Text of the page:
As a public safety officer, you face a unique set of challenges and demands from your job. Your LAGERS benefit takes into account your job classification and provides certain benefit provisions specific to public safety officers.
The following pages detail some of these provisions as well as other important information about your benefit.
Retirement Ages for Public Safety Officers
Your retirement age in LAGERS depends upon your employee classification at your employer.
Police Officer – An employee of the police department possessing the duty and power to enforce the general criminal laws of the state or the ordinances of any political subdivision of the state, who is required to be certified by the “Peace Officer Standards and Training Commission.”
Normal Retirement Age – 55*
Firefighter– An employee of the fire department who is employed for the duty of fighting fires, or whose duties include supervision of firefighting personnel.
Normal Retirement Age – 55*
EMT, Jailer, & Dispatcher – As of August 28, 2019, your subdivision may have the individual option of adding a Public Safety Department for the purposes of determining an age 55 normal retirement. If your employer has not added this provision, you are classified as a General Employee.
*Normal Retirement Age (Public Safety) – 55
Normal Retirement Age (General) – 60
LAGERS Early Retirement Provisions
Regardless of an employee’s classification, every LAGERS member may individually elect to retire up to five years before their normal retirement age with a reduced monthly benefit.
An employer may elect to cover all employees, regardless of employee classification, under the Rule of 80, which can provide for an alternate full retirement age for an employee whose age and credited service total the number 80.
Social Security and My LAGERS Benefit
In general, participating in LAGERS does not affect Social Security benefits and vice versa. However, some employers have opted out of participating in Social Security and use LAGERS to provide a comparable retirement benefit.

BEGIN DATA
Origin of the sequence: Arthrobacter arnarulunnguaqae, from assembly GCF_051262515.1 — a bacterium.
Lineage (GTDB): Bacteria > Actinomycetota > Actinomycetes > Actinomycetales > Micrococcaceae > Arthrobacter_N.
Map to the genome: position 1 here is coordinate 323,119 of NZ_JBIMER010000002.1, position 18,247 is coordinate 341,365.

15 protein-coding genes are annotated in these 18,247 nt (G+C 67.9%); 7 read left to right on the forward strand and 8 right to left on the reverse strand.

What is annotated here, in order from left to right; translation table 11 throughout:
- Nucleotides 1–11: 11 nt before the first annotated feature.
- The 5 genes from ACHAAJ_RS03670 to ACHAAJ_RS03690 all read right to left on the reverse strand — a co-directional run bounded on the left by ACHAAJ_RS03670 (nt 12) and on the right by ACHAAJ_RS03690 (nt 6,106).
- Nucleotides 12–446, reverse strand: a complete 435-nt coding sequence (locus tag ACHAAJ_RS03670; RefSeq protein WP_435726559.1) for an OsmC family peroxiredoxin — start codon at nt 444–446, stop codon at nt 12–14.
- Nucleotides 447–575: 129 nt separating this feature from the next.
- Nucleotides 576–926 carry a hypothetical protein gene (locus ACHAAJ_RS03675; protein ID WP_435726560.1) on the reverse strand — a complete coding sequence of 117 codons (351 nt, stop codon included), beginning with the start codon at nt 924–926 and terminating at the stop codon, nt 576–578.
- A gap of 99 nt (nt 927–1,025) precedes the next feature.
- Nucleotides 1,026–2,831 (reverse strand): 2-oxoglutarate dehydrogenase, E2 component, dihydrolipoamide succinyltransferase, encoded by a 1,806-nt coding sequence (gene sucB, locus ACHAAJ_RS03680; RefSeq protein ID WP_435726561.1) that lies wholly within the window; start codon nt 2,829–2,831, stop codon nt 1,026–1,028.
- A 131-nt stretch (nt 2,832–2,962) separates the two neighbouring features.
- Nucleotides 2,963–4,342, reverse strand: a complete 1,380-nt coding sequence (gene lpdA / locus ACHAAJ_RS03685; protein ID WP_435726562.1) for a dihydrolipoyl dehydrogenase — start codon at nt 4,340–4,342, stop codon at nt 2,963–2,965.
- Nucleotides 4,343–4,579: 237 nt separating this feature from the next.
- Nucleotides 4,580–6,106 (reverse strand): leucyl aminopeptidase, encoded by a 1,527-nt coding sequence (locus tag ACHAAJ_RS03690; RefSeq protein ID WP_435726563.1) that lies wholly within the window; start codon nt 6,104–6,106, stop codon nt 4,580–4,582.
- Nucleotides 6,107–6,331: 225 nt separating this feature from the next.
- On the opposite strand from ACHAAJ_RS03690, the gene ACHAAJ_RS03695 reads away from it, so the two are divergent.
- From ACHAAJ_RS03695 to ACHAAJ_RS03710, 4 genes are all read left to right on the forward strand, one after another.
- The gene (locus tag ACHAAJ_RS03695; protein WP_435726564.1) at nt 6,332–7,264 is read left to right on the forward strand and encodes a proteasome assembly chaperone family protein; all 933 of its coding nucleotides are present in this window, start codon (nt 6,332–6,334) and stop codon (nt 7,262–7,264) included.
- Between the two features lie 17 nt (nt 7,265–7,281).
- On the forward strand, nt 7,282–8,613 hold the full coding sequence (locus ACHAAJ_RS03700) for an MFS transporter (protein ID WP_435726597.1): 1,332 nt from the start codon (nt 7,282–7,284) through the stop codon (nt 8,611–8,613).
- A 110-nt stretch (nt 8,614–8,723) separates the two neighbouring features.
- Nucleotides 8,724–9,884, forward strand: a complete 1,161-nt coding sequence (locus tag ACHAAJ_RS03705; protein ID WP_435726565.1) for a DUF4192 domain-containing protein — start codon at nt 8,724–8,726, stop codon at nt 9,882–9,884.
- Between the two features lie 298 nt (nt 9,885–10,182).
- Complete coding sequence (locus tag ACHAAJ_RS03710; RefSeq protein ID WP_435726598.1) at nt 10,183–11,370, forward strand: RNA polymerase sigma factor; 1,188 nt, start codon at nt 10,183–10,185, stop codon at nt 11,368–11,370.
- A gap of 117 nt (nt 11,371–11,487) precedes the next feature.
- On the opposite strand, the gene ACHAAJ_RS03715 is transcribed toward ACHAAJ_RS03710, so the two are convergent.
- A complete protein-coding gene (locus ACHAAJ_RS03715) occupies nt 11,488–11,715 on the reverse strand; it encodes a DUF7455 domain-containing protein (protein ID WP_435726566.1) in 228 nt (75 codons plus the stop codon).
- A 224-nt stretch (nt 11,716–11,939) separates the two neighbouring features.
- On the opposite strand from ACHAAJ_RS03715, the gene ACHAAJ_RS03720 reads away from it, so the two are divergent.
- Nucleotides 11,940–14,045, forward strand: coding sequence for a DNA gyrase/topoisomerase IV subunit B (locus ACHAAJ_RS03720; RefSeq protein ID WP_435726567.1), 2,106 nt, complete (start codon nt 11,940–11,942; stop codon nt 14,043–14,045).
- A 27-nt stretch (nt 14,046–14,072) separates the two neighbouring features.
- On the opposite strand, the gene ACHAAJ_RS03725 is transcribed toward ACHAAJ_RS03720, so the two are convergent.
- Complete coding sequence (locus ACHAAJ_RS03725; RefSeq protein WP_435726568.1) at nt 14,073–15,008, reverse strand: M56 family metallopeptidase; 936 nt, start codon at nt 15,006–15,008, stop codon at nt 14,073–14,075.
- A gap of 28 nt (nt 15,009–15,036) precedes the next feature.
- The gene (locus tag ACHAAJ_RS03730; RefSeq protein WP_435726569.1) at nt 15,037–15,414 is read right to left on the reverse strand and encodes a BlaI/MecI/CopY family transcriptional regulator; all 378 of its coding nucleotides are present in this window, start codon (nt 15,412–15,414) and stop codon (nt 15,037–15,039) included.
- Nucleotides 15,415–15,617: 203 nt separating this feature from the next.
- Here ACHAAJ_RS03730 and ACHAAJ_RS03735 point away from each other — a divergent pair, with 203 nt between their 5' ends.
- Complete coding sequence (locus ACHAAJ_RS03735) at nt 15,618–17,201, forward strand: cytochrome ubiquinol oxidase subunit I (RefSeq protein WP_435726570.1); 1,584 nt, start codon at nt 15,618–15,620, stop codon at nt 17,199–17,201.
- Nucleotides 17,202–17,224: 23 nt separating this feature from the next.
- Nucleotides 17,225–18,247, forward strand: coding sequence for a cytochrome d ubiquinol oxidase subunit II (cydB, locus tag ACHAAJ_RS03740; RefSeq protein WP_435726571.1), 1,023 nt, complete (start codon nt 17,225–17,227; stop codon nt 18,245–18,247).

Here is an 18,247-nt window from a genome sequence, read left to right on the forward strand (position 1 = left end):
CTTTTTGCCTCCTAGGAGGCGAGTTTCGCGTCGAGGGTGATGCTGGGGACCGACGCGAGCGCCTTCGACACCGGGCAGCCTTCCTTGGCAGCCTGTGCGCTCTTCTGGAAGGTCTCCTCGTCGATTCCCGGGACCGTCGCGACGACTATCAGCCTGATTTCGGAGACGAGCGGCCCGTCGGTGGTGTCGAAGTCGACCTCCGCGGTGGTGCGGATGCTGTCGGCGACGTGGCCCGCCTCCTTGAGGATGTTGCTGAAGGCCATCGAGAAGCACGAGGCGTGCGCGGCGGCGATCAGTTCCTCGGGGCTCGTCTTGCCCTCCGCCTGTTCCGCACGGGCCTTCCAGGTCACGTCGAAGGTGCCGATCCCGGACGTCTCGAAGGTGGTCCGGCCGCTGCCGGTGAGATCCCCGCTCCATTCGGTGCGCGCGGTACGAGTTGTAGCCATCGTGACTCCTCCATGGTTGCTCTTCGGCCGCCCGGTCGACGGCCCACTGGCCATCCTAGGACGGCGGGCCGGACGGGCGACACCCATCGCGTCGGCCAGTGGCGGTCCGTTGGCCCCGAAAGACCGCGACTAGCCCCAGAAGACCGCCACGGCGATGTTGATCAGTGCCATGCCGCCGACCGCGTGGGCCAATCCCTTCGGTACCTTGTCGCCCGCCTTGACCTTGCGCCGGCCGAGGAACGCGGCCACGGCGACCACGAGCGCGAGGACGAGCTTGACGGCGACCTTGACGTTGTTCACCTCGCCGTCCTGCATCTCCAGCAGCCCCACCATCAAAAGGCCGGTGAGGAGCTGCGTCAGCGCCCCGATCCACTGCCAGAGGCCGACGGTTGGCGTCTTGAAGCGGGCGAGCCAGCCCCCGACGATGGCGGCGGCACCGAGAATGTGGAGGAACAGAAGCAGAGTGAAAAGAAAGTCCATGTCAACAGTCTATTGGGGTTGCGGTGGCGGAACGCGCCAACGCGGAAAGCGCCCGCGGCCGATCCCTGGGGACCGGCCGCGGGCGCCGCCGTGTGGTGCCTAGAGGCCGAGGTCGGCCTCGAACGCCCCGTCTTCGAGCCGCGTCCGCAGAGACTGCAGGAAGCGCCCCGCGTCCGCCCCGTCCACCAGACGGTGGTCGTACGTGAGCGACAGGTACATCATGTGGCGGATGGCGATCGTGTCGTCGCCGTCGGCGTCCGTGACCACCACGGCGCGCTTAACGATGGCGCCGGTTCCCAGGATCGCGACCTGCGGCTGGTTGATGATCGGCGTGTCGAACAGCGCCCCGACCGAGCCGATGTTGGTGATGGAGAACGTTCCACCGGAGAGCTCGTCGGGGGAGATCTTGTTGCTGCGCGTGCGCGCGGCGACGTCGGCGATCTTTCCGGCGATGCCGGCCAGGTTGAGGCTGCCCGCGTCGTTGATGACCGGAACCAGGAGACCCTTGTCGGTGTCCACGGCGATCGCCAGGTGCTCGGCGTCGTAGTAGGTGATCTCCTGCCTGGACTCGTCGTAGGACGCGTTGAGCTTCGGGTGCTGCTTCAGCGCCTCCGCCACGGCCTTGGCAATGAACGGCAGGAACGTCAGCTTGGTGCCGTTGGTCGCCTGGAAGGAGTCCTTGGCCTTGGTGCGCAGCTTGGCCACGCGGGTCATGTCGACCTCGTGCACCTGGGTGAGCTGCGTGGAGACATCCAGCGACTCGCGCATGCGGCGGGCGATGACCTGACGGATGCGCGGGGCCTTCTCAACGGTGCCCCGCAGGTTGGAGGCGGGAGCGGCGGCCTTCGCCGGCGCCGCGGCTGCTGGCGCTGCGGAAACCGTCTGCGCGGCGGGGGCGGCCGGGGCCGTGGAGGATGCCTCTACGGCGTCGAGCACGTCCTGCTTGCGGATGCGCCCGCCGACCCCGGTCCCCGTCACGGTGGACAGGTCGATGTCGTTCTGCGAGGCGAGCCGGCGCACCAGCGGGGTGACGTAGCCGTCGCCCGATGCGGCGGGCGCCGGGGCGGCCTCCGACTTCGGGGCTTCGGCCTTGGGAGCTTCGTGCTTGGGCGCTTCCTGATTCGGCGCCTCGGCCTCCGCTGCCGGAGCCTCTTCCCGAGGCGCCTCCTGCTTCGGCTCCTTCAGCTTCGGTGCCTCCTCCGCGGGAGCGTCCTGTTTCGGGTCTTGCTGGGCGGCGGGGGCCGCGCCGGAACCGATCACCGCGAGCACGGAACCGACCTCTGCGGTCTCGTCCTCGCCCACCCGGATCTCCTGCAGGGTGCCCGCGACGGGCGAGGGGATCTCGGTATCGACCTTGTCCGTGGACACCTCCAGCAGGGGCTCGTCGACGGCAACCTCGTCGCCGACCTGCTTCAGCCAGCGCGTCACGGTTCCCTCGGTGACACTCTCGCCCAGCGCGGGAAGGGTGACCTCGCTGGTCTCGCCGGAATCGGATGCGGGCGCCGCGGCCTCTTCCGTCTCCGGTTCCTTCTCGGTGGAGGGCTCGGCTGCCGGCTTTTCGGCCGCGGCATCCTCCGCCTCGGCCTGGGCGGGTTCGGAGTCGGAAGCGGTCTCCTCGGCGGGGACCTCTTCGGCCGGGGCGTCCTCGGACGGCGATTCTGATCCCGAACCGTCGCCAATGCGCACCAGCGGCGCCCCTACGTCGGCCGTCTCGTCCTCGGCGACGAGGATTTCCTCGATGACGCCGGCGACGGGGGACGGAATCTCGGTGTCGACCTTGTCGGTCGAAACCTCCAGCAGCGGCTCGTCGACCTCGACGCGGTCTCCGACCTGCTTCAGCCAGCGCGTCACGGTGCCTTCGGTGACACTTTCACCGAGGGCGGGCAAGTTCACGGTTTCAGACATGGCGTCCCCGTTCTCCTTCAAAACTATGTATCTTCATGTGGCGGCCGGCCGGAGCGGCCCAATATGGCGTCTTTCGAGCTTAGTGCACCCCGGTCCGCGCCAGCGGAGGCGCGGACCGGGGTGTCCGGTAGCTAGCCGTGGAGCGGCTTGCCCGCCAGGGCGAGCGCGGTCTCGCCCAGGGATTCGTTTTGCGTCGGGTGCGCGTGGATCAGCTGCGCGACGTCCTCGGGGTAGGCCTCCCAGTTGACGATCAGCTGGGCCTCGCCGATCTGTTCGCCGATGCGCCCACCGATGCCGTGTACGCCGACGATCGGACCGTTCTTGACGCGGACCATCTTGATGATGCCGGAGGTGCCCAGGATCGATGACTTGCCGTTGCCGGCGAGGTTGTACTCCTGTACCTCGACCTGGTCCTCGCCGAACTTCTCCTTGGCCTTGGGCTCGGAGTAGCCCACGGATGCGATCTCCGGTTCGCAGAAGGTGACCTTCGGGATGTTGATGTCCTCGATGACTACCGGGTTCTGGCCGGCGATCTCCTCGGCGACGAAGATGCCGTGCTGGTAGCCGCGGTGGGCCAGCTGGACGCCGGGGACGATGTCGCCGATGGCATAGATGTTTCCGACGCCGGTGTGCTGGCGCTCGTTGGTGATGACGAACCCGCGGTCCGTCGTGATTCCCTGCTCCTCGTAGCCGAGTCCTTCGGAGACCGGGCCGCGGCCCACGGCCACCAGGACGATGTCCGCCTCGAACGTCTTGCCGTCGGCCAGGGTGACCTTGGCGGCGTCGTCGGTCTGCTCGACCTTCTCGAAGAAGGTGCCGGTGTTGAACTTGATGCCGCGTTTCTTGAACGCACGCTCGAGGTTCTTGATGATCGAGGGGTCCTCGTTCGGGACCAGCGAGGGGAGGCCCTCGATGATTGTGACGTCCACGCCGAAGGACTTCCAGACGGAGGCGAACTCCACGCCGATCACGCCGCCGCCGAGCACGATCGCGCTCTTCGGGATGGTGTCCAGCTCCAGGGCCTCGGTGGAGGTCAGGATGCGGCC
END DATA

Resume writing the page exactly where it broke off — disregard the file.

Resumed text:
Benefit Program for Non-Social Security Participating Departments
- Employers in LAGERS who do not participate in Social Security, have the option to elect the L-11 benefit program. The L-11 is a 2.50% multiplier that was added to LAGERS’ governing statutes in 2000. This benefit election is not available to employees who participate Social Security.
- Employers are normally prohibited from electing different benefit programs for different employee groups; with the exception that if one group of employees is covered by Social Security and another is not, an employer’s governing body may elect different benefit programs for each group.
- An employer who does not participate in Social Security must provide a FICA qualified retirement benefit. In LAGERS, that constitutes a minimum benefit election of the L-7 benefit multiplier and a 3 year final average salary.
Taking Care of Your Loved Ones
Ensuring that your loved ones are financially cared for in the event of your death or permanent disability is an especially important concern of LAGERS’ public safety officers. In LAGERS, all members are automatically covered by both Disability and Survivor Benefits. Survivor and Disability Benefits pay monthly, lifetime benefits in the event of a permanent disability or member death.
Regardless of any beneficiary designation you make with the LAGERS office, Missouri state law decides who the eligible recipient will be on a LAGERS monthly survivor benefit. A spouse of at least two years will be considered the first eligible recipient. The two year rule is waived if the member’s death was accidental or duty related. If there is no eligible spouse, the recipient will automatically be any dependent child. If there is no eligible spouse or dependent children, there is no monthly survivor benefit payable. However, if you made contributions to LAGERS, your account balance would be refunded to your beneficiary on record.
Healthcare Enhancement for Local Public Safety (HELPS) Retirees Act Election
Certain public safety retirees may be eligible for a special tax benefit known as HELPS. This deduction works in connection with premiums for applicable qualified health and long-term care insurance premiums. Up to $3,000 of your annual premiums may be excluded from your federal taxable income.
To qualify, you must have:
• Been serving as a public safety officer (as defined by applicable federal law) when you retired.
• Retired under the normal retirement provision of the system (meaning that you did not take an early retirement) or you must have taken a disability retirement. Rule of 80 qualified retirement does qualify.
The definition of eligible public safety officers is included in federal law (42 U.S.C. 3796b(9)). Generally, they are individuals who served a public agency in one of the following official capacities:
• An individual involved in crime and juvenile delinquency control or reduction, or enforcement of the criminal laws (including juvenile delinquency), including, but not limited to police, corrections, probation, parole, and judicial officers
• Professional firefighter
• Officially recognized or designated public employee members of a rescue squad or ambulance crew
• Chaplains serving in a police or fire department.